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New martial arts studio seeks to cut out bullies, improve lifestyles



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Sydney, 12, and Cooper Wilson, 9, practice with instructer Justin Davis. Photo by G. Ouzounian (click for larger version)
November 02, 2011 - By Gabriel Ouzounian

Review Staff Writer

A new martial arts studio has called Lake Orion it's home and, thanks to the anti-bullying mandate from Lake Orion area schools, Pro Martial Arts may be here to stay.

Ron Stencel, co-owner of the Pro Martial Arts Lake Orion branch, said the studio offers more than just self defense training. Character building, behavior training, and physical fitness have all found a home at the business' 201 N. Park Blvd location.

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"Physical fitness has always been important to me," said Stencel. "While karate is definately a great way to become physically active, we really want to emphasize the character education, the lifestyles and the non-karate part of the program. It's a great youth development program that uses martial arts as a tool for the skill set kids need growing up."

The progression at Pro Martial Arts is the usual belt-based advancement, with new belts coming about every three months. There are certain skills and sets needed to advance, but more than physical and agile prowess, self discipline is also required. To measure this, students are given self discipline cards and job lists that encourage them to perform tasks to build character.

"This is meant to be a combined effort between parents and instructors to help teach the kids to do good at home, too," said Stencel. "Parents take the job list, sit down with the instructors and learn how their kids are doing at home with things like chores, brushing their teeth and there are even blank spots on the card so parents can fill out their own requests.

"The the self discipline card is for the kids. It's blank and they can fill out these spots for stuff they did without having to be asked. If you fill out 10, you get a strip; fill out 20, you get two strips; fill out 30 and you get three strips. You cannot advance to your next belt unless you have three strips on your belt."

Other than the cards and the natural self-control that comes with martial arts, "mat chats" are held at the end of every module where instructors talk about an over-arching, age-appropriate theme. Three months are spent on each module, which usually involved themes such as respect, manners, confidence and, of course, discipline.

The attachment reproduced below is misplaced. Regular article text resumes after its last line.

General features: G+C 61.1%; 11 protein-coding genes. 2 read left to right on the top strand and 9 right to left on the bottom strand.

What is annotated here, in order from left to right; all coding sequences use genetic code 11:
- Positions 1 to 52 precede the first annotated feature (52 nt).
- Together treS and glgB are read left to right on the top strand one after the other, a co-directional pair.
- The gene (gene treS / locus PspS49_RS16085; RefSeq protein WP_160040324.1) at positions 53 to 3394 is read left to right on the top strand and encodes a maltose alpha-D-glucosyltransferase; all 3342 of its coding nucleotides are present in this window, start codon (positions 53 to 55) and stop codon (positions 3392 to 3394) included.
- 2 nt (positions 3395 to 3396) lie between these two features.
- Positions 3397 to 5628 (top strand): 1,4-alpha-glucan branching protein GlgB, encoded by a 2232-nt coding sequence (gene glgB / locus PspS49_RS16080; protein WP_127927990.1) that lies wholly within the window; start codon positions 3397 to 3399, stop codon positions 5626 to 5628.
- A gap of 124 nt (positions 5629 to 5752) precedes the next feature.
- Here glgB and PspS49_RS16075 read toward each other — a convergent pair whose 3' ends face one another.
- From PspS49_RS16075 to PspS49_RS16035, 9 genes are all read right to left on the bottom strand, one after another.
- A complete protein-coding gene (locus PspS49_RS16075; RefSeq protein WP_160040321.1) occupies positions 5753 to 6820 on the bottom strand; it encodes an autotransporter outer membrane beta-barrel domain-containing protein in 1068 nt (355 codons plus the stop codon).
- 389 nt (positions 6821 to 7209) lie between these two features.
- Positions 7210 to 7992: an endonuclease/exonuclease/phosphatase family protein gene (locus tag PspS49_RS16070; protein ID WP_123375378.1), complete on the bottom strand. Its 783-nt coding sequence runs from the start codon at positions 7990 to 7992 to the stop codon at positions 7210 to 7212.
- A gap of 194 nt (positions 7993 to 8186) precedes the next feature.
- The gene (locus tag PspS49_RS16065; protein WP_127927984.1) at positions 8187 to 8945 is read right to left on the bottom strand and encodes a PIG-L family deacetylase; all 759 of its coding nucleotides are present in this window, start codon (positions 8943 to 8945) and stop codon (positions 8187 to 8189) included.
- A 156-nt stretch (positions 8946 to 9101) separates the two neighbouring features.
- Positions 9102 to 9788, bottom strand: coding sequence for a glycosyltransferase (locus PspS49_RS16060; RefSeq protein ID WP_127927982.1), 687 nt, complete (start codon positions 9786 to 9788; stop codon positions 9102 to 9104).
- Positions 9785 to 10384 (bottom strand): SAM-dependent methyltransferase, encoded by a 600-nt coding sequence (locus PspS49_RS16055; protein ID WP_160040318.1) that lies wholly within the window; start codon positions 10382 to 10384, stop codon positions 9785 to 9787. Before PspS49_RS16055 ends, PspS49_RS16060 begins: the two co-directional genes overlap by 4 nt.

"Say our theme is respect," said Stencel. "We'll start with self-respect, then respect and the martial arts, then respect at home and finish with respect for the world. It starts small scale and ends big picture - our intent is to get the confidence to know you can handle yourself."

Stencel is also adamant that the studio only teaches the use of martial arts in self-defense.

Stencel said the initial response has been positive especially because of the studio's anti-bullying focus. The goal for him is to get schools involved with the business in a number of ways, including bringing the studio's mascot - Rocky the Rhino - in for demonstrations. He even hopes that schools would consider sending potential bullies to the program so they might have chance to stop the problem at the source.

"If we can take a bully, and put him in an environment with a positive experience, I think we can really help these kids," he said. "We'll get him through classes for a month and see if that helps. These are still young kids, so we'd like to help them, as well."

The main art forms practiced at Pro Martial Art is a combination of Tang Soo Do (open hand way), Tai Kwon Do (foot and fist way) and Hapkido (harmonic way).

Business hours are 4-8 p.m., Mon-Thurs; and 9 a.m. to noon on Saturday. They are closed Sunday.

Those interested in signing up for classes can contact Pro Martial Arts at 248- 690-9186, or online at promartialarts.com. A contest is currently underway on its Facebook page, as well.

Free trials are also available and those interested will be given one free uniform and two free classes, with a belt awarded to the student at the culmination of the second class.

Stencel co-owns the business with his wife, Monica.

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